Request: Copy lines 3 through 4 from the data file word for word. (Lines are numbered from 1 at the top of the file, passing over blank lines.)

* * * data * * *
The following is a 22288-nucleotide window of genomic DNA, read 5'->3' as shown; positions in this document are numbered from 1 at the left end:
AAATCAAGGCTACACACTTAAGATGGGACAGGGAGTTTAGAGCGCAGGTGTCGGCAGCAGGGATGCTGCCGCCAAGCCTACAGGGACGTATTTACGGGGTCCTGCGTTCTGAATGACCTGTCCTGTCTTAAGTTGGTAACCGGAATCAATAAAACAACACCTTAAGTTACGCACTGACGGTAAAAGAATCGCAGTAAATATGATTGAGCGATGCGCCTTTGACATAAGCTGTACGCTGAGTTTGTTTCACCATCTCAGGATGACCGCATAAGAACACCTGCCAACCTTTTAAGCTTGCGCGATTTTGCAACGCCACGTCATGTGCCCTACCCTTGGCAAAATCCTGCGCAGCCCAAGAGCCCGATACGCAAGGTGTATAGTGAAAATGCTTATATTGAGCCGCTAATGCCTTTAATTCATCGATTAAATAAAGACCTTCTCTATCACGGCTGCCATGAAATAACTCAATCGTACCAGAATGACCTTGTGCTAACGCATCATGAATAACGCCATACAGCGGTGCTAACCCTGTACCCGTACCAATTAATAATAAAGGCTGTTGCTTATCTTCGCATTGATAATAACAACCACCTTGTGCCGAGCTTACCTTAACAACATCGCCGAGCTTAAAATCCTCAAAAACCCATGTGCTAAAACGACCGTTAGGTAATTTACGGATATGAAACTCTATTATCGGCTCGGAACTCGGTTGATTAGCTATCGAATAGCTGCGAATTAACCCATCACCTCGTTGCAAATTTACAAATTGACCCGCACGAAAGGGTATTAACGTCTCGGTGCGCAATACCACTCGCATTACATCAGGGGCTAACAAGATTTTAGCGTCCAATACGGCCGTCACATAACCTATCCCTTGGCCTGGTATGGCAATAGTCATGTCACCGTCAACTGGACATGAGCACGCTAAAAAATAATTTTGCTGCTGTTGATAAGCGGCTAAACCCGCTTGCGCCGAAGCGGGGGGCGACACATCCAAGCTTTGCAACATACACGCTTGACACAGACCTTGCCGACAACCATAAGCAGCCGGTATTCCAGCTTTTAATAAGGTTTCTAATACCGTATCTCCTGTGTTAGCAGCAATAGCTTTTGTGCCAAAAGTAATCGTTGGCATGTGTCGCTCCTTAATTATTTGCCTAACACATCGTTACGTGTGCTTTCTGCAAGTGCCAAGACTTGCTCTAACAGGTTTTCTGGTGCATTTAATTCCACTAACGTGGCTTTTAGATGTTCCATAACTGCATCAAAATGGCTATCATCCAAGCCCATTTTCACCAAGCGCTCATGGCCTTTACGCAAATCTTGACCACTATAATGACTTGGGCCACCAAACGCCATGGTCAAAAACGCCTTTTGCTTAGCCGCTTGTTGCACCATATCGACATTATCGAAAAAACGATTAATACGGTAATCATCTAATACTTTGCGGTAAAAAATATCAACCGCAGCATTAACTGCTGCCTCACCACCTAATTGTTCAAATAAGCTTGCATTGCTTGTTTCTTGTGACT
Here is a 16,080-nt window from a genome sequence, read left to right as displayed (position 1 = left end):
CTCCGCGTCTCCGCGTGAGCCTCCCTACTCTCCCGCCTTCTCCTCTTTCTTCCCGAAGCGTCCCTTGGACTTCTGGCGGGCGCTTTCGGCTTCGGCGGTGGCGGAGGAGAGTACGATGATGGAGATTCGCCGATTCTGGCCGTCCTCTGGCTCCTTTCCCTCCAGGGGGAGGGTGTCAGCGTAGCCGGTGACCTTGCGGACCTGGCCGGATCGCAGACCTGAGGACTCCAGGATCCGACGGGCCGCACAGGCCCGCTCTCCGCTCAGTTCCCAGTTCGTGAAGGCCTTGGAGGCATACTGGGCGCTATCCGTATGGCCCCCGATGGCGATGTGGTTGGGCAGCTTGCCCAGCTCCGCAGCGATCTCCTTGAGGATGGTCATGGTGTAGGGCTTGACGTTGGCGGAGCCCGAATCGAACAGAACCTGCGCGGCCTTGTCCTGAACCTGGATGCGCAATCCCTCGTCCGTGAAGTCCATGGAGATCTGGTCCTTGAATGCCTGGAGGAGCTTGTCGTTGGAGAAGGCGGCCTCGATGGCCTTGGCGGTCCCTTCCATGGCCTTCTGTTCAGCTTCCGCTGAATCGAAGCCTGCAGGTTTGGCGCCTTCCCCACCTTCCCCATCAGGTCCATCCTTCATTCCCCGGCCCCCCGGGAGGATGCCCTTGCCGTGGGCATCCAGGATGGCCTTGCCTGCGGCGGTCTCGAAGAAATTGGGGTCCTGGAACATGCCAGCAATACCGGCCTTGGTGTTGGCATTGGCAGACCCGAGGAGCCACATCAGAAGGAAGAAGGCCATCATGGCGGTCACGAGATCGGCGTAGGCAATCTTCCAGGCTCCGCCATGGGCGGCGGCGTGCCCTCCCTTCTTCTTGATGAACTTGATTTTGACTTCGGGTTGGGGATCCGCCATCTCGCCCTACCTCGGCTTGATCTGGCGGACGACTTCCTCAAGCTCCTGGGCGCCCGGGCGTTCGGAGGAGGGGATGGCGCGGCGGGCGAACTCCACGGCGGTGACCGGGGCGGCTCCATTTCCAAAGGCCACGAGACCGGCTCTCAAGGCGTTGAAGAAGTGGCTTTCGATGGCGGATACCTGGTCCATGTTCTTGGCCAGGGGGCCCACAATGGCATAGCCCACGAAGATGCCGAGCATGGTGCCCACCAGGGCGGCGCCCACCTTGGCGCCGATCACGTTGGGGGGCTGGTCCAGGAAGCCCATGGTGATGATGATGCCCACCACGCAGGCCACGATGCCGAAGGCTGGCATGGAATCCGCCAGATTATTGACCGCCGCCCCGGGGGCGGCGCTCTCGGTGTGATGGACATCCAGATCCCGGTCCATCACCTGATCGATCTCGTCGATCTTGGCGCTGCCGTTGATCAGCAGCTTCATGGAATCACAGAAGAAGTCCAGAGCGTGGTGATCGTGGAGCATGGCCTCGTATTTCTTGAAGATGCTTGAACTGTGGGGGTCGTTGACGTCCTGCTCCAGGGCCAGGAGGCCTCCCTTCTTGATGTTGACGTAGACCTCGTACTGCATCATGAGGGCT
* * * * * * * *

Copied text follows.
Here is a 16,080-nt window from a genome sequence, read left to right as displayed (position 1 = left end):
CTCCGCGTCTCCGCGTGAGCCTCCCTACTCTCCCGCCTTCTCCTCTTTCTTCCCGAAGCGTCCCTTGGACTTCTGGCGGGCGCTTTCGGCTTCGGCGGTGGCGGAGGAGAGTACGATGATGGAGATTCGCCGATTCTGGCCGTCCTCTGGCTCCTTTCCCTCCAGGGGGAGGGTGTCAGCGTAGCCGGTGACCTTGCGGACCTGGCCGGATCGCAGACCTGAGGACTCCAGGATCCGACGGGCCGCACAGGCCCGCTCTCCGCTCAGTTCCCAGTTCGTGAAGGCCTTGGAGGCATACTGGGCGCTATCCGTATGGCCCCCGATGGCGATGTGGTTGGGCAGCTTGCCCAGCTCCGCAGCGATCTCCTTGAGGATGGTCATGGTGTAGGGCTTGACGTTGGCGGAGCCCGAATCGAACAGAACCTGCGCGGCCTTGTCCTGAACCTGGATGCGCAATCCCTCGTCCGTGAAGTCCATGGAGATCTGGTCCTTGAATGCCTGGAGGAGCTTGTCGTTGGAGAAGGCGGCCTCGATGGCCTTGGCGGTCCCTTCCATGGCCTTCTGTTCAGCTTCCGCTGAATCGAAGCCTGCAGGTTTGGCGCCTTCCCCACCTTCCCCATCAGGTCCATCCTTCATTCCCCGGCCCCCCGGGAGGATGCCCTTGCCGTGGGCATCCAGGATGGCCTTGCCTGCGGCGGTCTCGAAGAAATTGGGGTCCTGGAACATGCCAGCAATACCGGCCTTGGTGTTGGCATTGGCAGACCCGAGGAGCCACATCAGAAGGAAGAAGGCCATCATGGCGGTCACGAGATCGGCGTAGGCAATCTTCCAGGCTCCGCCATGGGCGGCGGCGTGCCCTCCCTTCTTCTTGATGAACTTGATTTTGACTTCGGGTTGGGGATCCGCCATCTCGCCCTACCTCGGCTTGATCTGGCGGACGACTTCCTCAAGCTCCTGGGCGCCCGGGCGTTCGGAGGAGGGGATGGCGCGGCGGGCGAACTCCACGGCGGTGACCGGGGCGGCTCCATTTCCAAAGGCCACGAGACCGGCTCTCAAGGCGTTGAAGAAGTGGCTTTCGATGGCGGATACCTGGTCCATGTTCTTGGCCAGGGGGCCCACAATGGCATAGCCCACGAAGATGCCGAGCATGGTGCCCACCAGGGCGGCGCCCACCTTGGCGCCGATCACGTTGGGGGGCTGGTCCAGGAAGCCCATGGTGATGATGATGCCCACCACGCAGGCCACGATGCCGAAGGCTGGCATGGAATCCGCCAGATTATTGACCGCCGCCCCGGGGGCGGCGCTCTCGGTGTGATGGACATCCAGATCCCGGTCCATCACCTGATCGATCTCGTCGATCTTGGCGCTGCCGTTGATCAGCAGCTTCATGGAATCACAGAAGAAGTCCAGAGCGTGGTGATCGTGGAGCATGGCCTCGTATTTCTTGAAGATGCTTGAACTGTGGGGGTCGTTGACGTCCTGCTCCAGGGCCAGGAGGCCTCCCTTCTTGATGTTGACGTAGACCTCGTACTGCATCATGAGGGCT